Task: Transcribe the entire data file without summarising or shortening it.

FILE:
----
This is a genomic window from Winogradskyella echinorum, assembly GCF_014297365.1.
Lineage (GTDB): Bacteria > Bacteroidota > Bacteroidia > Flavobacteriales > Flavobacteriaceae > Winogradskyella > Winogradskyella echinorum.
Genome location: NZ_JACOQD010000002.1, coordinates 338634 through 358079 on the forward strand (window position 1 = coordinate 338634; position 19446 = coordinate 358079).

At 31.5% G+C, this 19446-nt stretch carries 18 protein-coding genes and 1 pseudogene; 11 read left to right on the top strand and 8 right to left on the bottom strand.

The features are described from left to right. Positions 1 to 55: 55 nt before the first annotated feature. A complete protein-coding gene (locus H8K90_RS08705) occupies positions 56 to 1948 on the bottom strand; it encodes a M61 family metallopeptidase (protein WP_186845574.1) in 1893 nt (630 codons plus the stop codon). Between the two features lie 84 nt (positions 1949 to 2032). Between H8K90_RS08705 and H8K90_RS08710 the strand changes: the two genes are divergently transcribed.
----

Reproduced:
This is a genomic window from Winogradskyella echinorum, assembly GCF_014297365.1.
Lineage (GTDB): Bacteria > Bacteroidota > Bacteroidia > Flavobacteriales > Flavobacteriaceae > Winogradskyella > Winogradskyella echinorum.
Genome location: NZ_JACOQD010000002.1, coordinates 338634 through 358079 on the forward strand (window position 1 = coordinate 338634; position 19446 = coordinate 358079).

At 31.5% G+C, this 19446-nt stretch carries 18 protein-coding genes and 1 pseudogene; 11 read left to right on the top strand and 8 right to left on the bottom strand.

The features are described from left to right. Positions 1 to 55: 55 nt before the first annotated feature. A complete protein-coding gene (locus H8K90_RS08705) occupies positions 56 to 1948 on the bottom strand; it encodes a M61 family metallopeptidase (protein WP_186845574.1) in 1893 nt (630 codons plus the stop codon). Between the two features lie 84 nt (positions 1949 to 2032). Between H8K90_RS08705 and H8K90_RS08710 the strand changes: the two genes are divergently transcribed.